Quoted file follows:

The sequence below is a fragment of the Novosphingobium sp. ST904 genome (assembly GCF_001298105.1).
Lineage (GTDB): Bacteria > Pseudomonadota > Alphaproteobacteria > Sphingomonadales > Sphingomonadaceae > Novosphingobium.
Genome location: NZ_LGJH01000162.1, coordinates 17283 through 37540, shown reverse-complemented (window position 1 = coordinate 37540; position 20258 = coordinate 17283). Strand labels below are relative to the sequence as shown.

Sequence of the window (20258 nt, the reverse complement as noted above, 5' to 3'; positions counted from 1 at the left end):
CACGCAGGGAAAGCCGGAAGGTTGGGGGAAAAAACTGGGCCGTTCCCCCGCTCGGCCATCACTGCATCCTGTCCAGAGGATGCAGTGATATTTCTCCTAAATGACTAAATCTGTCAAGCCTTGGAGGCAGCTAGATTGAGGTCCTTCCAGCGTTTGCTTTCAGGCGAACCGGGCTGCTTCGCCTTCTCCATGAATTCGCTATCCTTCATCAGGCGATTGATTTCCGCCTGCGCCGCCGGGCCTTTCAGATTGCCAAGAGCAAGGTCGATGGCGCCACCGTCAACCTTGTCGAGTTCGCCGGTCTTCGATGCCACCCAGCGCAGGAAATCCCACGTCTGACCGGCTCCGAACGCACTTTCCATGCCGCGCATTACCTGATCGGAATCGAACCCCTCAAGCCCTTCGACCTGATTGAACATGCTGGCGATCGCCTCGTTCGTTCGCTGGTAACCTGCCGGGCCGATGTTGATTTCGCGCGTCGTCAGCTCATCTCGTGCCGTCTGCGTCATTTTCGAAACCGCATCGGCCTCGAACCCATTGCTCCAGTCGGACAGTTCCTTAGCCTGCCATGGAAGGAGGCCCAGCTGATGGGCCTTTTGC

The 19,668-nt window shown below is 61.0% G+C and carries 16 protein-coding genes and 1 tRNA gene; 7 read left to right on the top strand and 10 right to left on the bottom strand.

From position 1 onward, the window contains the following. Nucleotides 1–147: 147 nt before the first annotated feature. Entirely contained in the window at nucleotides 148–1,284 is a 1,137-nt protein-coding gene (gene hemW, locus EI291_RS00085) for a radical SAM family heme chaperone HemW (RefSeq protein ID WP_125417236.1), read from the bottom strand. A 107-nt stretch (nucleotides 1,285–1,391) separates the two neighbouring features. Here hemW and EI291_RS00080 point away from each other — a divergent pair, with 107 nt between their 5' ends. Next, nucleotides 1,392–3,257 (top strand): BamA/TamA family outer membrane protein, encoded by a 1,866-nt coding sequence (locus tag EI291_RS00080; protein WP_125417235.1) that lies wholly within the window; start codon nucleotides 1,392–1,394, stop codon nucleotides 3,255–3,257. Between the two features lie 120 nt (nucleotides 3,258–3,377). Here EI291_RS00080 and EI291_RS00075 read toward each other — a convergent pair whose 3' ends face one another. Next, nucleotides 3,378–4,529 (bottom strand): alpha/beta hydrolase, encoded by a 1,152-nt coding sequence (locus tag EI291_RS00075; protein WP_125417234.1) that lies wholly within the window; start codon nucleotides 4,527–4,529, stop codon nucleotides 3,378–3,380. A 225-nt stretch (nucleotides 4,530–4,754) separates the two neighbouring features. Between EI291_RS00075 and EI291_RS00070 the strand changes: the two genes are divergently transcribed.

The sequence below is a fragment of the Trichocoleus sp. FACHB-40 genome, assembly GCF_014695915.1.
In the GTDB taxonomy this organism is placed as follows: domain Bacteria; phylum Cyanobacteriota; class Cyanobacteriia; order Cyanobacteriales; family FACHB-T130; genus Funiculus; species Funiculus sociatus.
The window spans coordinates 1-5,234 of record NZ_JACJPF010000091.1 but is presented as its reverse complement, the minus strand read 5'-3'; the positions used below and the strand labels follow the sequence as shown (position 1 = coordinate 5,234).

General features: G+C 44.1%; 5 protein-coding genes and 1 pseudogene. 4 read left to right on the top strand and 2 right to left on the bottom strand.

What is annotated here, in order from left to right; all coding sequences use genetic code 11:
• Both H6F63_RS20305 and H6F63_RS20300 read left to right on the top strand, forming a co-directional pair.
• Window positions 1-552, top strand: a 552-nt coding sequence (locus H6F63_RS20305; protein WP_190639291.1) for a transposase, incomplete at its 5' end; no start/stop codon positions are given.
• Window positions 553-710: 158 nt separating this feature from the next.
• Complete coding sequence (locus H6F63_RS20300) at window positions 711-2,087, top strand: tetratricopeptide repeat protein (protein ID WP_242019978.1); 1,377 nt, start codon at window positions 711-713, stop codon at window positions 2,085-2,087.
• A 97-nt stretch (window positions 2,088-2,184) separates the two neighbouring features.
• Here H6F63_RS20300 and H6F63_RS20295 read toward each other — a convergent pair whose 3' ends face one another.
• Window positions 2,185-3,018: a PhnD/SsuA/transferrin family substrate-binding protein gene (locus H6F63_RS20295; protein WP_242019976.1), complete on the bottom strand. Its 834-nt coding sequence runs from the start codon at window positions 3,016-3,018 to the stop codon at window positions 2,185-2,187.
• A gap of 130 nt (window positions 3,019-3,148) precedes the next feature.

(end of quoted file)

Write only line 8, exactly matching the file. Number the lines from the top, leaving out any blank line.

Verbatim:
The sequence below is a fragment of the Trichocoleus sp. FACHB-40 genome, assembly GCF_014695915.1.